The Department of Justice could be filing a lawsuit against Apple over allegations of e-book price fixing as early as today, according to a recent report. Settlements with several of the publishers that were also targeted in the investigation could come this week, as well.
Citing "two people familiar with the matter," Reuters reported last night that while some of the publishers have been engaged in settlement negotiations with the government, Apple has not. Early last month the Justice Department issued warnings to Apple and five major publishing houses - Simon & Schuster, Hachette, Penguin, MacMillan, and Harper Collins - that it was investigating them for violations of anti-trust regulations.
When the iPad launched in 2010, Apple announced agreements with several major publishers that completely changed the landscape of e-book sales. Previously, e-books had been sold using the same wholesale model under which physical books are sold: the publisher sells the books to the retailer (Amazon, Barnes & Noble, etc.), and the retailer then sets the price for the books. With the introduction of Amazon's Kindle reader and the growing popularity of e-books, however, the publishers began to be unhappy with this model. In order to sell units of the Kindle, Amazon was selling many e-books at or below wholesale. Publishers worried that this practice would negatively impact the sales of hard copy e-books - particularly hardcover editions.
Prior to the launch of the iPad, Apple negotiated with the publishers to sell e-books through the iBooks store under an agency model. This model mirrors the pricing model in Apple's App Store: the e-book prices are set by the publisher, and Apple receives 30% of all sales. While these agreements were extremely unpopular with both consumers and retailers (other than Apple), the publishers were extremely pleased. With Apple - and the immense popularity of the newly released iPad - behind them, the publishers were able to strong-arm Amazon and Barnes and Noble into similar agreements.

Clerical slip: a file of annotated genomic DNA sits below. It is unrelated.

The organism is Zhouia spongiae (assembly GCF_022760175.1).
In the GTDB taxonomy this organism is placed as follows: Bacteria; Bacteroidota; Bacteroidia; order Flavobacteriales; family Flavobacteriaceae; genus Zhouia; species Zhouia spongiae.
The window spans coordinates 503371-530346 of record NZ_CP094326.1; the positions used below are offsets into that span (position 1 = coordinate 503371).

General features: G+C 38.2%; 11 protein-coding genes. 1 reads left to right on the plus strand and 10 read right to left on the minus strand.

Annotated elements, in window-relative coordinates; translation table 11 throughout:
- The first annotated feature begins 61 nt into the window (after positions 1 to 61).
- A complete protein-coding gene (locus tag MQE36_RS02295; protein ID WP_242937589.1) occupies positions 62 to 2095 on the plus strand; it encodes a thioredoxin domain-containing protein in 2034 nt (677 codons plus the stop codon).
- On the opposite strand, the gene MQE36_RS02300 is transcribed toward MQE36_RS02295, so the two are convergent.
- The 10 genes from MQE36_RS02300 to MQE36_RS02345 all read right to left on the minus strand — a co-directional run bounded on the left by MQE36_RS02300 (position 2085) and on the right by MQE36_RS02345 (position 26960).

These agreements, however, caught the attention of both the U.S. Justice Department and the European Commission. Both organizations worried that the agreements between Apple and the publishers amounted to price fixing and violated antitrust laws. While there has been no word on the progress of the European investigation in some time, it seems that the Justice Department has concluded that antitrust laws were violated.
While the terms of the settlements with the publishers are not known, it is highly likely that they will be required to scrap the agency model and return to the wholesale model for e-books. What that will mean for the publishers' bottom line is not entirely clear, however it could mean a significant boost in revenue for Amazon and Barnes and Noble, as well as a drop in e-book prices. The DOJ's lawsuit against Apple will likely pursue a similar outcome. There has also been some speculation that the practice of windowing - releasing an e-book weeks or even months after the hardcover edition comes out - may be a target of the DOJ investigation as well.
What do you think? Does the agency model constitute price fixing? What about e-book windowing? Is the wholesale model fair to publishers? Let us know what you think in the comments.